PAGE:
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View Full Version : think i need a softer set up


monticore
01-20-2012, 04:16 PM
the racket i chose for my comeback to tennis (20 years hiatus) was the k-factor pro open, i was looking for a 100sq inch head and not to heavy to use as a reference setup. after trying a few strings i settled on head rip control 17.i hadn't really looked into stiffness etc.. since i had no form of reference or idea what the numbers meant. but after reading some this set up might be on the the stiff side for me.

the results were great , i was getting great depth and spin and seemed perfect for my game, but i started having issues with my shoulder while serving , my serve being my biggest weapon i had to start taking a lot off of it , and the pain started affecting the rest of my game.

can anybody recommend a setup that would give me similar depth and results in a more forgiving frame .i tried mantis comfort synthetic in this frame although softer my depth suffered it seemed slightly less powerful than the rip control.

older frame technology is fine as well, or even a way to modify my current rackets (?lead) to help

thanks

cory

TennisMaverick
01-20-2012, 05:10 PM
the racket i chose for my comeback to tennis (20 years hiatus) was the k-factor pro open, i was looking for a 100sq inch head and not to heavy to use as a reference setup. after trying a few strings i settled on head rip control 17.i hadn't really looked into stiffness etc.. since i had no form of reference or idea what the numbers meant. but after reading some this set up might be on the the stiff side for me.

the results were great , i was getting great depth and spin and seemed perfect for my game, but i started having issues with my shoulder while serving , my serve being my biggest weapon i had to start taking a lot off of it , and the pain started affecting the rest of my game.

can anybody recommend a setup that would give me similar depth and results in a more forgiving frame .i tried mantis comfort synthetic in this frame although softer my depth suffered it seemed slightly less powerful than the rip control.

older frame technology is fine as well, or even a way to modify my current rackets (?lead) to help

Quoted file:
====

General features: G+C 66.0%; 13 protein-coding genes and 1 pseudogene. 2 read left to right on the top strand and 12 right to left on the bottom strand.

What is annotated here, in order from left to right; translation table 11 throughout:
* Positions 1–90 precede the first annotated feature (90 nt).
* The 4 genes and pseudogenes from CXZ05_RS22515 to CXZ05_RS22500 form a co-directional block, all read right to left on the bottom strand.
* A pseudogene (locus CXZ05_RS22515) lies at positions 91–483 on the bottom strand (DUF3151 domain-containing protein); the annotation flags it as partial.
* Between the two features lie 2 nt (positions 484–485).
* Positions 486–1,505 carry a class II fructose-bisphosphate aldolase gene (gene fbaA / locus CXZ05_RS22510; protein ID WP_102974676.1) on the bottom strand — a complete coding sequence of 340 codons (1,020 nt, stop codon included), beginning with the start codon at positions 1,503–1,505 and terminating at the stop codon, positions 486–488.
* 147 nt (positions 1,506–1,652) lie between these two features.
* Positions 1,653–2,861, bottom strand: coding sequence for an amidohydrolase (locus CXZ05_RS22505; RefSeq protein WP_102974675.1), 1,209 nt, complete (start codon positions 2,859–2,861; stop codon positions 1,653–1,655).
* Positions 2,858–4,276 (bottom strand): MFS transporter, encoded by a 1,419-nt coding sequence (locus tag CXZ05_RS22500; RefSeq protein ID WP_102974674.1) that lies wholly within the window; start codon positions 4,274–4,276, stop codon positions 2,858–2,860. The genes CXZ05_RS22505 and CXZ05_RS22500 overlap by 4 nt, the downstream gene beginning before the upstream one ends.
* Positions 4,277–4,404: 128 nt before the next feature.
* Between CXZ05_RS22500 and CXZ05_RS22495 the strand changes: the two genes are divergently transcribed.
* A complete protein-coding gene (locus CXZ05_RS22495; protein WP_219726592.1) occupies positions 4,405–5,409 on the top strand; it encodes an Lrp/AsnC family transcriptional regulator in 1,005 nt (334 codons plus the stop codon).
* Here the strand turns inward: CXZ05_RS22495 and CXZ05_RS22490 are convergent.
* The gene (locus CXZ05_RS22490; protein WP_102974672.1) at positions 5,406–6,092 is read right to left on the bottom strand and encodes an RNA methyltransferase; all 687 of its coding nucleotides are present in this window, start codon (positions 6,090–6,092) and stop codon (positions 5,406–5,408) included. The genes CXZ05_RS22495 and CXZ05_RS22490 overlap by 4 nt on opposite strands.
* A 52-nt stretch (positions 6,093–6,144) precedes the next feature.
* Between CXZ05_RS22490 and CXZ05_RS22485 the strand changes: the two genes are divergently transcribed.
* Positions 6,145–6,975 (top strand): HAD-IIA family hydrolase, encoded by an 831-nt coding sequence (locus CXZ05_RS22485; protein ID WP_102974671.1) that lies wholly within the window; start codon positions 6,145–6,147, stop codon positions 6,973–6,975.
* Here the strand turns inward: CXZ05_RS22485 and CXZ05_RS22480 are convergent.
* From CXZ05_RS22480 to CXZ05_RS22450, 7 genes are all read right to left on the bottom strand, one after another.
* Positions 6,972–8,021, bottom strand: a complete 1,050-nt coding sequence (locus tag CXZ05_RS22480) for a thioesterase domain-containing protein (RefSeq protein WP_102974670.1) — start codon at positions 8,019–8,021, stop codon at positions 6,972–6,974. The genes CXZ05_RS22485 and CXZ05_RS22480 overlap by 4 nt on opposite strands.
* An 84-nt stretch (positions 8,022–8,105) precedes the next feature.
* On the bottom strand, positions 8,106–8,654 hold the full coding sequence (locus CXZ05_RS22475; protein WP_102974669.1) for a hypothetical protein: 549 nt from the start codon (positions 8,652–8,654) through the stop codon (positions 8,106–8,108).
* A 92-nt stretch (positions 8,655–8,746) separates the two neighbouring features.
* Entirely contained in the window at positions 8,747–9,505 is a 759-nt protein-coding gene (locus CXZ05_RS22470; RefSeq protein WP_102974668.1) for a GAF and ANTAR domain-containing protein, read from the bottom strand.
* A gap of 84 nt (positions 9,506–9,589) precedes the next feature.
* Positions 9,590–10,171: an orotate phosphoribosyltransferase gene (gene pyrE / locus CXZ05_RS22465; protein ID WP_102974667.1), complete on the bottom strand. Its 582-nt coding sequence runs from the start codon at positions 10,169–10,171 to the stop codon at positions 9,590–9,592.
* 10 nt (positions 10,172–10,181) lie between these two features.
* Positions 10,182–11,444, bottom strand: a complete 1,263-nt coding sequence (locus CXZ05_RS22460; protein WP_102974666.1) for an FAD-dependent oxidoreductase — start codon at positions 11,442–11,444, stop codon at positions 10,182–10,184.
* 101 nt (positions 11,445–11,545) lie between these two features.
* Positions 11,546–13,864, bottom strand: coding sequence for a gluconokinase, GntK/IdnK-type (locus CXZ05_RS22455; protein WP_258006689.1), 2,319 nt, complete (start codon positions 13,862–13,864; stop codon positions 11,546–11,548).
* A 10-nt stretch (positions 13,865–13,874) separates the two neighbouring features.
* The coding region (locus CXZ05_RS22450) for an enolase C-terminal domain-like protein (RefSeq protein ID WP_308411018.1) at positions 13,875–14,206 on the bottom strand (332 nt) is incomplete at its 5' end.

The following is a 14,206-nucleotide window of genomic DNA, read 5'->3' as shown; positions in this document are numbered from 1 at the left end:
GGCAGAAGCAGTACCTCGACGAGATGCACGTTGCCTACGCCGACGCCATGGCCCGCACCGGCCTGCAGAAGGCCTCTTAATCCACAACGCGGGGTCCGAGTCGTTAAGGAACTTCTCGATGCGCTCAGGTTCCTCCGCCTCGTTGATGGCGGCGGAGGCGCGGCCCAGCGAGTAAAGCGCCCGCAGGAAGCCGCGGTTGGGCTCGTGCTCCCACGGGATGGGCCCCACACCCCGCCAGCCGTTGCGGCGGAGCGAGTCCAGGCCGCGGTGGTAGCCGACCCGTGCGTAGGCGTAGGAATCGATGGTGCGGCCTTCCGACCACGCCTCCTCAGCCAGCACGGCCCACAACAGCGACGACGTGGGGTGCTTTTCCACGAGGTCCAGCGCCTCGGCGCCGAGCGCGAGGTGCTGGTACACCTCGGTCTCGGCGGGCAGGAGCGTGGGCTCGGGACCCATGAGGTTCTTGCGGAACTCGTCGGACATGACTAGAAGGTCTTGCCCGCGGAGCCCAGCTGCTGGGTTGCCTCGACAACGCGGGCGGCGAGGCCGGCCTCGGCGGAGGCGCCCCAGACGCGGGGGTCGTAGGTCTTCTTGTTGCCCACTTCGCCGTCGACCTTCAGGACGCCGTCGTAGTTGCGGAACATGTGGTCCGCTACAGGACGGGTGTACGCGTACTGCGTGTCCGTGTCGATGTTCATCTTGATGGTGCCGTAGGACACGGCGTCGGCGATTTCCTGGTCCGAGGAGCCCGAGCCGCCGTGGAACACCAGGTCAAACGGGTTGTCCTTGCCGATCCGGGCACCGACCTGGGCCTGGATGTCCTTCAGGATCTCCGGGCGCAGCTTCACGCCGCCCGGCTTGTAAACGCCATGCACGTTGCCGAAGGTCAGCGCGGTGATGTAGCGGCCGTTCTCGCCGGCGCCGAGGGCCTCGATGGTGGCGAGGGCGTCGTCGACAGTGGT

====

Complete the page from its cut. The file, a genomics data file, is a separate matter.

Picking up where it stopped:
thanks

cory

There is a real good chance that a 20 year lay-off has a lot to do with the condition of your shoulder and the stresses of ripping a serve. Even if you quit in high school, and 18 year old shoulder is certainly different than a 38 year old shoulder. I would check my mechanics if I were you. It's a simple as seeing whether or not your face is parallel to the sky before contact, or holding your upper-tossing arm up as long as possible. Otherwise, your stick is very stiff, so string looser, as Rip Control is already an arm protecting string.

Teski
01-20-2012, 08:03 PM
There is a real good chance that a 20 year lay-off has a lot to do with the condition of your shoulder and the stresses of ripping a serve. Even if you quit in high school, and 18 year old shoulder is certainly different than a 38 year old shoulder. I would check my mechanics if I were you. It's a simple as seeing whether or not your face is parallel to the sky before contact, or holding your upper-tossing arm up as long as possible. Otherwise, your stick is very stiff, so string looser, as Rip Control is already an arm protecting string.

I tend to agree with TM. I took a 9 year layoff after having our two daughters and came back last Summer with a vengeance. Problem was that I was so excited to be playing again that I went out 4 days a week to either play, hit the ball machine, take a lesson, or just pound serves. What happened? Serious shoulder and elbow pain! I backed off and really worked on my form with a pro and eased back into things and my pains have pretty much gone away.

My pro was very clear that you have to ease back into it.

Steve Huff
01-20-2012, 09:47 PM